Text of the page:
More than 6 of 10 non-U.S. citizen households get welfare

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by Dr. Eowyn

new study by the Center for Immigration Studies (CIS) found that, in spite of “barriers designed to prevent welfare use” by non-citizens, as many as 63% of non-U.S. citizen households in America have received some form of government welfare “often receiving benefits on behalf of U.S.-born children.”

In contrast, only 35% of U.S. citizen households accessed welfare.

Non-citizens include:

  • Illegal aliens, who make up about half of America’s non-citizen population.
  • Permanent residents (green card holders) who have not naturalized.
  • Long-term temporary visitors, e.g. guestworkers and foreign students.

Methodology: For the study, CIS employed data from the U.S. Census Bureau’s 2014 (and newest-available) Survey of Income and Program Participation (SIPP) — a longitudinal (i.e., followed over several years) dataset of nationally representative samples of U.S. households. Welfare use is based on self-reporting, which means there is some misreporting. Given the human propensity to lie in one’s self-interest, that suggests the actual percentage of non-citizen households on welfare is likely higher than 63%.

Here are the findings:

  1. In 2014, 63% of households headed by a non-citizen reported that they used at least one welfare program, compared to 35% of native-headed households.
  2. The percentages of non-citizen vs. citizen households on welfare for the top four states are:
    • California: 72% vs. 35%.
    • Texas: 69% vs. 35%.
    • New York: 53% vs. 38%.
    • Florida: 56% vs. 35%.
  3. No single program explains non-citizens’ higher overall welfare use:
    • Food programs: 45% of non-citizen households vs. 21% of citizen households.
    • Medicard: 50% of non-citizen households vs. 23% of citizen households.
    • Cash welfare, including Earned Income Tax Credit (EITC): 31% of non-citizen households vs. 19% of citizen households. EITC is a means-tested welfare program, but unlike other programs one has to work to receive it. EITC recipients pay no federal income tax.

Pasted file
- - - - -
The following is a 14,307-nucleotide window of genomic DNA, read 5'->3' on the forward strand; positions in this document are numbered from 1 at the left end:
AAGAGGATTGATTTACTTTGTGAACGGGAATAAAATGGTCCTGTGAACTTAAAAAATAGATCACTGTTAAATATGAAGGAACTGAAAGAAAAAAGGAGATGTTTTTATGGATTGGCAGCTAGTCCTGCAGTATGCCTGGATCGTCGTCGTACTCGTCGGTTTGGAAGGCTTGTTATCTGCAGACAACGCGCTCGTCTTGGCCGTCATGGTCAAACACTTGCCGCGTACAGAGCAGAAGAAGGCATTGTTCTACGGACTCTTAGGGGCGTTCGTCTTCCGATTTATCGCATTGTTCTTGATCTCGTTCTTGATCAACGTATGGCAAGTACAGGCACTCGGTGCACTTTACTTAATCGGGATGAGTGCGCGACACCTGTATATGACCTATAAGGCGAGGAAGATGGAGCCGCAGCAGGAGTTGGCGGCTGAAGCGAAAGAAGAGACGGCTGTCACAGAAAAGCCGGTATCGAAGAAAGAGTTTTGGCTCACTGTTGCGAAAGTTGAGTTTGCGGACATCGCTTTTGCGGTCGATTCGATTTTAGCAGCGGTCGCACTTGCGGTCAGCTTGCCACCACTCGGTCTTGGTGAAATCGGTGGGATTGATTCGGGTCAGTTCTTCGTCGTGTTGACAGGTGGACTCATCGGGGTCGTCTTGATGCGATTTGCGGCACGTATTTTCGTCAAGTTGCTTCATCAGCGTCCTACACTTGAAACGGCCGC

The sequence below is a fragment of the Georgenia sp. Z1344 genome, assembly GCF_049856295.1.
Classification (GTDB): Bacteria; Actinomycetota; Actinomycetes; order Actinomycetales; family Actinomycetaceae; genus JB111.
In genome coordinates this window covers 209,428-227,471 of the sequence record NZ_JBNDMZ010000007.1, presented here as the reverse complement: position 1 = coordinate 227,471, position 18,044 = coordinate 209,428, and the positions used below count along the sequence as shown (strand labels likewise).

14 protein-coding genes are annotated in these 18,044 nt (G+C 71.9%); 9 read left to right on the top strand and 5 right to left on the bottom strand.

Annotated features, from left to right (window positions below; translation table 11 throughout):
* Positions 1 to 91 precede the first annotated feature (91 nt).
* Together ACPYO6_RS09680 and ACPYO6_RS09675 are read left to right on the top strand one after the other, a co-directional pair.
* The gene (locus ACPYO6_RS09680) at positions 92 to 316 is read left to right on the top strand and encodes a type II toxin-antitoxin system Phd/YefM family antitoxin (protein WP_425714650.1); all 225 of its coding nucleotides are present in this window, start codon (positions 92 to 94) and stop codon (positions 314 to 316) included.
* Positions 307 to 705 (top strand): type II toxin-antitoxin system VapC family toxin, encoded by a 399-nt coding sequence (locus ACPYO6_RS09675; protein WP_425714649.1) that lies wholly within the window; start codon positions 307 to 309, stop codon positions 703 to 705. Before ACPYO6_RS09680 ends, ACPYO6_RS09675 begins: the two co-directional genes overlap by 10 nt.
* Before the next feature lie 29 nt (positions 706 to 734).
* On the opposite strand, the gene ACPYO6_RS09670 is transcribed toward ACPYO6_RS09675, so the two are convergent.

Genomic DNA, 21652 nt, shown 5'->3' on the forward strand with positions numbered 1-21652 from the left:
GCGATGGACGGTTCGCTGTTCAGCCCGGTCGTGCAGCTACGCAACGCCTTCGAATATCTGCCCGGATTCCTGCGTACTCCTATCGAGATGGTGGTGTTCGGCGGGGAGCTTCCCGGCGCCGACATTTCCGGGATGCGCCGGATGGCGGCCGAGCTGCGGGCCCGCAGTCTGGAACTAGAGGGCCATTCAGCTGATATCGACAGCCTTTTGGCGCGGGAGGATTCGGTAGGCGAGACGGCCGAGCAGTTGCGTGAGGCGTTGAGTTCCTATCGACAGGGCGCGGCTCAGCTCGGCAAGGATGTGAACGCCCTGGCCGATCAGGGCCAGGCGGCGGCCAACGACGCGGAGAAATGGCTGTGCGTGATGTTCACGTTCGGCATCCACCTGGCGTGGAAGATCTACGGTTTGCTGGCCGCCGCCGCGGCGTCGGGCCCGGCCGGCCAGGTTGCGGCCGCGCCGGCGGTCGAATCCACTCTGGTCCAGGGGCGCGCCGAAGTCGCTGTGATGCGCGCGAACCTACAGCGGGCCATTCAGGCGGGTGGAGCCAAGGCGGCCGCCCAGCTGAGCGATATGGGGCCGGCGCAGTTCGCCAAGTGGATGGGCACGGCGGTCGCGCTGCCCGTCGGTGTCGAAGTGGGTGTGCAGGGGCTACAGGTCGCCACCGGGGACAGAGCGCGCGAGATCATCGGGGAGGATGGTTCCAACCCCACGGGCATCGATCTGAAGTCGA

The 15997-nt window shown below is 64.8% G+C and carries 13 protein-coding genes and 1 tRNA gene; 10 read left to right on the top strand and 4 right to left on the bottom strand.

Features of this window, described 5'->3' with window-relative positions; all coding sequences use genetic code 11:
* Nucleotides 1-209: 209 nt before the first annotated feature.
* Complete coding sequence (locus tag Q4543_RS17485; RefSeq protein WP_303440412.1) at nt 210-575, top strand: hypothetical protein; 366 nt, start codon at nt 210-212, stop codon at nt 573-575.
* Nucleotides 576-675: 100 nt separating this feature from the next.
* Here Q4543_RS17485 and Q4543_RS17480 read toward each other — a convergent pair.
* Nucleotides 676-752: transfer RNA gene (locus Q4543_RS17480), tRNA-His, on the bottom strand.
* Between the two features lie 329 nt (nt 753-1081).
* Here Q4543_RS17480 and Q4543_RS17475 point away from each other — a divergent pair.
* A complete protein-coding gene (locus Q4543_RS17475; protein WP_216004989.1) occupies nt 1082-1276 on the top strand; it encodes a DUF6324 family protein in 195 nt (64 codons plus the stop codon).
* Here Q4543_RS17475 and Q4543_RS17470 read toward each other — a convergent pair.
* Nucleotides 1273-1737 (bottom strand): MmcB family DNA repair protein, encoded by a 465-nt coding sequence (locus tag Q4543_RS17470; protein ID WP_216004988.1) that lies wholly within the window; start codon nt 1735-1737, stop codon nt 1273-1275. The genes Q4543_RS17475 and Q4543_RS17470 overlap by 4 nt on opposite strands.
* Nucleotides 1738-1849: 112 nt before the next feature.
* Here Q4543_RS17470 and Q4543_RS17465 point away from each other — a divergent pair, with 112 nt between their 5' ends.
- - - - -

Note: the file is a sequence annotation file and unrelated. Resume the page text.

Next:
4. Welfare-use is higher for every type of non-citizen households(illegals, permanent residents, long-term visitors), except in the case of housing programs.
  5. The longer the non-citizens are in the U.S., the more they are on welfare: Whereas 50% of non-citizen households in the United States for fewer than 10 years use one or more welfare programs, 70% of those who have been in the U.S. for more than 10 years on are welfare.
  6. Low education is the reason for non-citizens being on welfare:
    • Although 93% of non-citizen households receiving welfare have at least one worker, they often earn low wages (because of their low education) and, therefore, qualify for welfare at higher rates than citizens.
    • 58% of all non-citizen households are headed by individuals with no more than a high school education, compared to 36% of citizen households.
See also  In Western Australia I now officially am a second class citizen, can’t go to the gym, can’t go out to clubs/festivals, can’t eat out. I’m still not getting bullied into this jab
See also  In Western Australia I now officially am a second class citizen, can’t go to the gym, can’t go out to clubs/festivals, can’t eat out. I’m still not getting bullied into this jab

Why non-citizens get welfare:

  1. Most legal immigrants have been in the country long enough to qualify.
  2. The barrier preventing non-citizens from receiving welfare does not apply to all programs, nor does it always apply to non-citizen children.
  3. Some states provide welfare to new immigrants on their own.
  4. Most importantly, non-citizens (including illegal immigrants) can receive benefits on behalf of their U.S.-born children who are awarded U.S. citizenship and full welfare eligibility at birth.
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